Scratching Sound Emanating from the Hard Disk

By: James Walsh

Suspecting hardware or some other mechanical problem, I checked the cables, but they were firmly attached at the back of the pc. Next, I removed the case cover off the computer to check if the cables inside the system, like the power and the hard drive cable were secure in their place. They were also secure in their location. Finally, I felt the top of the CPU which was warm and not hot.

Apprehensively, I restarted the computer. The screen remained blank and this time, I heard peculiar noises emanating from the system. The noise seemed like a scrapping sound. I knew that clicking and scraping or grinding noises indicated that the pc has lived its life and was on its way out. A scraping sound from the computer portends ominous tidings and I immediately switched of my system to prevent further damage. I knew that such a sound indicated the scratching of the read/ write head on the magnetic platters. Switching off the system was necessary. Otherwise, the scrapping of the magnetic matter would further damage the data.

The Story of the Scratching Noise

To understand why the scraping noise actually occurs, we need to go on a virtual tour of the hard disk. The HDD among other components also contains magnetic platters that have individual read/ write head hovering above them. The read/ write head is made of a thin film material and it flies in air that lies trapped over the magnetic platter. However, the head contains materials that are hard enough to scratch through the protective layer of the platters and damage the underlying surface.

The platters in the hard disk are coated with a lubricating material. Under this Teflon-like material lies a layer of sputtered carbon and below it is the thin magnetic layer on which resides the precious data. The magnetic platters spin at an rpm of 7,200 and the speed at the edge of the platters is around 120 km/hr. When the disks are revolving at such great speeds, any minute contact of the read/ write head with the platters is enough to cause damage. The pc user is alerted of such contact by the scraping or scratching noises that emanate from the system.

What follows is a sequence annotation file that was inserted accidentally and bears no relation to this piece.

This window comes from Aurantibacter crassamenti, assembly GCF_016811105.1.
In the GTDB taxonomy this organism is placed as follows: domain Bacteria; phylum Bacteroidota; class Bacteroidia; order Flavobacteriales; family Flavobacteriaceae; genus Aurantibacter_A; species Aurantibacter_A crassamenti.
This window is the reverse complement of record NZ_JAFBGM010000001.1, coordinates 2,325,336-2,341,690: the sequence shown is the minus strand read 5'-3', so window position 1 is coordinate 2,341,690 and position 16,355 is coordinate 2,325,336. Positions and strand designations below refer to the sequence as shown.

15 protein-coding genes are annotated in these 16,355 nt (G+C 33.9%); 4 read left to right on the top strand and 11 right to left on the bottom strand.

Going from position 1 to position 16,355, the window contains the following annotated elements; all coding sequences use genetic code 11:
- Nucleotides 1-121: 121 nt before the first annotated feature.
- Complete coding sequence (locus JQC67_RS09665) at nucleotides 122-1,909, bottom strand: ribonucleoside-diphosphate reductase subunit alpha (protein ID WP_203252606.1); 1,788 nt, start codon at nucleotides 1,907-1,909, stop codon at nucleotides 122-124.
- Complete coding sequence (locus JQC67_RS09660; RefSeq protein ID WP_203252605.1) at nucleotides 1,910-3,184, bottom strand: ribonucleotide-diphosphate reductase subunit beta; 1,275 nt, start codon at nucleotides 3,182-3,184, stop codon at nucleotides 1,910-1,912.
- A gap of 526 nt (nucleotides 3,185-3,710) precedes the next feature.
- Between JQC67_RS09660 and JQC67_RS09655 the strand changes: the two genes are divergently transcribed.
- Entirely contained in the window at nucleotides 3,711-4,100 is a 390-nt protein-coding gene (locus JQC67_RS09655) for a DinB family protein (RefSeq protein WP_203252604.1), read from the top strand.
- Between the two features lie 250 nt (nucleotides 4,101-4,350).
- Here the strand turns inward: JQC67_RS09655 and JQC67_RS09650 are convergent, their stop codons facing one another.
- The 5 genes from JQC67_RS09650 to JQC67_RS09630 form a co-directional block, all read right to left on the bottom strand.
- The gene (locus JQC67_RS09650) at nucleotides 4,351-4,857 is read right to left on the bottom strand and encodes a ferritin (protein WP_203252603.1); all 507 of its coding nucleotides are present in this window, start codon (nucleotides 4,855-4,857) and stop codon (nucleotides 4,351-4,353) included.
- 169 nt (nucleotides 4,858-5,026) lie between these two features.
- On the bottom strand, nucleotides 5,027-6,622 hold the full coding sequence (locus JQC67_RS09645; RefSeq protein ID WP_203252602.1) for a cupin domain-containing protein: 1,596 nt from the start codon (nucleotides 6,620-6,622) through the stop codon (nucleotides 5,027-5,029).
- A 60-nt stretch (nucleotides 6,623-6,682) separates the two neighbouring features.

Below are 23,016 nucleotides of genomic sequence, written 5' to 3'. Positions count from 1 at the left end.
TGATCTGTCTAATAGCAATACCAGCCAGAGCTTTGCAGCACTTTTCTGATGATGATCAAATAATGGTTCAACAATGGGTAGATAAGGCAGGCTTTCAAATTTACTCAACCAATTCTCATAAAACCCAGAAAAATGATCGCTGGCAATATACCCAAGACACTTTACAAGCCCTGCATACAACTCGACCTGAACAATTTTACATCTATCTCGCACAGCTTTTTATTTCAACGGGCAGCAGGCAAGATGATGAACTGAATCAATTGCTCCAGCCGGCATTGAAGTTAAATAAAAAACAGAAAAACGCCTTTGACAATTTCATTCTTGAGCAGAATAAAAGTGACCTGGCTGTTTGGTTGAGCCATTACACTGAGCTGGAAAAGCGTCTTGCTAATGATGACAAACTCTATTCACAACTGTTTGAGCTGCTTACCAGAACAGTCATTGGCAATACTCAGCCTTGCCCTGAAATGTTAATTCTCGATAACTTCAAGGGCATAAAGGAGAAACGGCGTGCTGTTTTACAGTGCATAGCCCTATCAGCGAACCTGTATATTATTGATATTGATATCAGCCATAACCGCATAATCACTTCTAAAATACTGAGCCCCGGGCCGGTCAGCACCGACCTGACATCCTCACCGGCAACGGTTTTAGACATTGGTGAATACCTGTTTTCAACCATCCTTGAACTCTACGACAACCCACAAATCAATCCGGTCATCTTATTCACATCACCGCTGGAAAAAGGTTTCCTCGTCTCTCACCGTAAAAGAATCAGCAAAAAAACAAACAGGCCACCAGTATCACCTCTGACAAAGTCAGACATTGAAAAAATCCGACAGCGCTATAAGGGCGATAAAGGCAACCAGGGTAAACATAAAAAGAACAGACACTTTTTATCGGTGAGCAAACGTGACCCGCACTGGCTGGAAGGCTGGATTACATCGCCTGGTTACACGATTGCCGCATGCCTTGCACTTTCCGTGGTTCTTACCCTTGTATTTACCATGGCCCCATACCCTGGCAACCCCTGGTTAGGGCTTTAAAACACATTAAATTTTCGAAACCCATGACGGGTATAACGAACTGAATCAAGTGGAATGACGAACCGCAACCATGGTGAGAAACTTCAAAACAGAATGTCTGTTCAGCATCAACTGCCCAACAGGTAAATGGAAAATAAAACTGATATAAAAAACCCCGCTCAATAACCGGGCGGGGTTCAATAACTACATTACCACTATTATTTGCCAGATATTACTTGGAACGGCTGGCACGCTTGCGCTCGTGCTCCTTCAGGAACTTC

Such crashes wipe a small portion of data, off the magnetic platters, but the rest of it can be saved. However, data-salvaging work should not be self-attempted. The hard disk should be handed over to the data recovery experts. Data recovery software should also not be used in such circumstances.

How to Deal with Scratching Noises that Emanate from Your Computer

One redeeming factor of the whole issue is that hard disks crash with prior warning in 6 out of 10 cases. You should be alert enough to recognise these warning signals. Cautionary signals occur in the form of frequent disk error messages or peculiar noises from the system that may sound like a clicking, whirring, grinding or scraping sound. Unpredicted failures are sudden, and they occur due to damage by static electricity or wrong handling of the system. Respond to this critical situation by immediately creating a backup for all your important files. This is the only precautionary move you can take, before switching off your system.

Never try to power on and off the pc or use over the counter diagnostic tools for data recovery. If you are already booted up, shut down the computer immediately. Keeping the computer powered on would result in extensive data damage.

The head crash usually occurs when a speck of dust gets lodged on the magnetic platter. The distance between the read/ write head and the magnetic platter is 1-2 micro inches (that is one millionth of an inch.) A speck of dust measures around 4-8 micro inches while human hair is about 10 micro inches. If such particles get lodged on the hard disk platters, head crashes are bound to occur. Even moving the computer while it is powered on might lead to such an occurrence. So, whenever you hear a scratching sound from your computer; do what all pc users do -- simply shut down the system and place a call to data recovery service providers, if you have lost valuable data.

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James Walsh is a freelance writer and copy editor. If you are concerned about data loss and would like more information on Data Recovery see

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